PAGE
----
Tia Skinner is led from the courtroom after being re-sentenced to life without parole Thursday, July 11 in 31st Circuit court in Port Huron, Mich., for the murder of her father, Paul Skinner in 2010. Skinner returned to court as a result of a U.S. Supreme Court decision that bars mandatory no-parole sentences for under-18s convicted of first-degree murder. The St. Clair County Circuit Court judge was free to give Skinner a shot at parole but settled again on a sentence that means she’ll never leave prison. (AP Photo/The Port Huron Times Herald, Mark R. Rummel) NO SALES
Thursday, July 11, 2013 4:55 pm
Mich. woman sentenced to life again in dad's death
By ED WHITEAssociated Press
Tia Skinner returned to court because the U.S. Supreme Court has barred automatic no-parole sentences for those younger than 18 who are convicted of first-degree murder. A St. Clair County judge was free to give Skinner a shot at parole but settled again on a sentence that means she'll never leave prison.
"Justice demands that you serve not one day less," Judge Daniel Kelly said.
Skinner was just a month shy of her 18th birthday in late 2010 when two young men attacked her parents in their bed in Yale, 85 miles northeast of Detroit. Paul Skinner was stabbed to death, while Mara Skinner survived 26 stab wounds.
The evidence showed that Tia Skinner orchestrated the attack because she was upset at her parents' disapproval of her boyfriend, an 18-year-old man who was also convicted in the killing. She left a window open and a ladder outside the house. She drew a map of the neighborhood, used text messages to communicate with the killers and chose knives.
"Tia was the architect of the plan," the judge said.
Skinner, now 20, said she was sorry for what happened and acknowledged she could have stopped the attack.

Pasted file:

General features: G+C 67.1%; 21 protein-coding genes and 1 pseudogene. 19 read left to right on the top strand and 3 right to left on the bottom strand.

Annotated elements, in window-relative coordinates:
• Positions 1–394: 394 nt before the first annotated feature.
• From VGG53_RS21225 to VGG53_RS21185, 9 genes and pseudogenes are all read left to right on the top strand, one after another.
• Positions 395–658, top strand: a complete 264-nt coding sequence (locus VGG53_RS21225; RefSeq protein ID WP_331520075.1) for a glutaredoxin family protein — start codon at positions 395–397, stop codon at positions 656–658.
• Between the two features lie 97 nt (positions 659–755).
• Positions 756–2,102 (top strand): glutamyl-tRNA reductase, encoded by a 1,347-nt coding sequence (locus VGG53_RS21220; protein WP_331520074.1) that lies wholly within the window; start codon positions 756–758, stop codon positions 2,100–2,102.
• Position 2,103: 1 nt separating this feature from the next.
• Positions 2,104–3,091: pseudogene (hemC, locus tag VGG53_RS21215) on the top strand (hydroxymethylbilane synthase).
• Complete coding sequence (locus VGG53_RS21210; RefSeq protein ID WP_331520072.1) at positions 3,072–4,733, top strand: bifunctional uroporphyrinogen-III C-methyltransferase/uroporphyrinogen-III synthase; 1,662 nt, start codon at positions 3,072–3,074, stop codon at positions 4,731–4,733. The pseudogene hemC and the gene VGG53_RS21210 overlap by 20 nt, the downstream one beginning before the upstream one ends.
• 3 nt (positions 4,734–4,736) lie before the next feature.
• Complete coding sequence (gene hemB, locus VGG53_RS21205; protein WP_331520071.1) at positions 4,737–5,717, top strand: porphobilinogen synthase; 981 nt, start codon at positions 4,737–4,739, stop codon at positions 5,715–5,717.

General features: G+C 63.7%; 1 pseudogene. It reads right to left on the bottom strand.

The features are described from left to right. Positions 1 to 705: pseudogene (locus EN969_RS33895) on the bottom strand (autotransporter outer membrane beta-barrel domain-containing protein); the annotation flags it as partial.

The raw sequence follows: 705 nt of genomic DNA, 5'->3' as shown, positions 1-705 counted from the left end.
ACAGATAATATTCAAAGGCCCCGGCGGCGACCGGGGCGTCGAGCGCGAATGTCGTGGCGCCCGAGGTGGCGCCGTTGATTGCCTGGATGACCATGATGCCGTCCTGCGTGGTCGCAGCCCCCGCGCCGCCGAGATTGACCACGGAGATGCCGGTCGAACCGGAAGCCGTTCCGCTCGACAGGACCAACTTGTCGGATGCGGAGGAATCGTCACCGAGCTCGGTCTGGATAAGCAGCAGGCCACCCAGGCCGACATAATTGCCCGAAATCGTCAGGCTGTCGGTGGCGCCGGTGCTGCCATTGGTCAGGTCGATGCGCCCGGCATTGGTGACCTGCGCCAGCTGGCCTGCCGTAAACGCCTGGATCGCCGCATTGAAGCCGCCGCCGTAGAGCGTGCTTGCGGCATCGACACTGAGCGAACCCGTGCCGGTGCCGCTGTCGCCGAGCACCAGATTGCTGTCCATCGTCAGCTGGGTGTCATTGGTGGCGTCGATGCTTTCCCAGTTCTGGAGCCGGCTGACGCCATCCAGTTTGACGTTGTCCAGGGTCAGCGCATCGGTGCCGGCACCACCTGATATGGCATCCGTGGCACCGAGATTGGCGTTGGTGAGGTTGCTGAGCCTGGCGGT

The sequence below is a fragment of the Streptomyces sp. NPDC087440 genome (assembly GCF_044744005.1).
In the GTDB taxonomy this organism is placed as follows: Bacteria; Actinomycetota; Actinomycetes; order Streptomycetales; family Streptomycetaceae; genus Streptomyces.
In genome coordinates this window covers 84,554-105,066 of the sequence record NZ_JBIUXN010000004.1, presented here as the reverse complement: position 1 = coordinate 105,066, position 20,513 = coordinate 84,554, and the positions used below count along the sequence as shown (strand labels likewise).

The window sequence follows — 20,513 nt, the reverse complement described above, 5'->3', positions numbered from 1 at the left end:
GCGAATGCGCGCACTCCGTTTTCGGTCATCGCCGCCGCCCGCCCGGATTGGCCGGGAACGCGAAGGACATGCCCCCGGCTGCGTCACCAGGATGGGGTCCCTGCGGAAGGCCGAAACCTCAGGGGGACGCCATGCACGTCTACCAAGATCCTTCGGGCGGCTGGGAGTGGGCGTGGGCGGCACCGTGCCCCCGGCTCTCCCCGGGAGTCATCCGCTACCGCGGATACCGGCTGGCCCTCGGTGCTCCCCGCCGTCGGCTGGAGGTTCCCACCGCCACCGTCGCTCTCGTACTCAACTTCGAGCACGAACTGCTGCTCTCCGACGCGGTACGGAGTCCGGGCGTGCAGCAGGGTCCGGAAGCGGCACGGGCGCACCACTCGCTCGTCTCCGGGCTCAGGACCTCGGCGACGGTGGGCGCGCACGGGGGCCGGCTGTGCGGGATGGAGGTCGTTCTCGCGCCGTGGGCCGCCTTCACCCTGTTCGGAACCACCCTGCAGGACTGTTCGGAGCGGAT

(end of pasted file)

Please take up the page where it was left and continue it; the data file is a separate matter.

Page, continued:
"I am the coward that everyone says I am," she told Kelly.
Mara Skinner was in court but did not speak. Three relatives, however, urged Kelly to show no mercy during emotional statements that seemed to be aimed more at Tia Skinner than the judge.
"How did that knife feel - foot-long and an inch-and-a half wide? You didn't just bring a paring knife," said an uncle, Ken Skinner.
"We're together. You're not. You're out," he said of the family. "You shouldn't see no light at the end of the tunnel."
Kelly said the Supreme Court struck down automatic no-parole sentences for teenagers because it felt that vulnerable, immature young people deserved a thorough hearing and shouldn't be treated the same as adults. But the nation's top court still didn't remove the possibility of life without parole.
Defense attorney John Livesay called the attack "egregious" and "incomprehensible" but said Skinner otherwise had a spotless life and deserved a chance at freedom.
The judge, however, said she didn't suffer from the disadvantages experienced by other kids who don't comprehend the consequences of committing crimes.
At the time, Skinner was a high school senior soon to be accepted to Western Michigan University. She was active in her church and performed in the school band. Paul and Mara Skinner adopted her after her mother, an inmate at the time, gave birth to her in prison.
"She was not affected by peer pressure. She was not a follower," the judge said.
The two young men convicted of first-degree murder in Paul Skinner's death were 18 at the time of the killing and aren't entitled to a new sentence.
More than 350 Michigan inmates convicted of first-degree murder are serving mandatory no-parole sentences for killings committed while they were teens, but most aren't benefiting from the 2012 Supreme Court decision so far. The state appeals court has said only recent convicts who haven't exhausted their initial appeals are entitled to a second hearing like the one granted to Skinner.
A lawsuit pending in federal court in Ann Arbor could help those prisoners serving no-parole sentences for their teenage crimes. Separately, the Michigan Supreme Court also could intervene.
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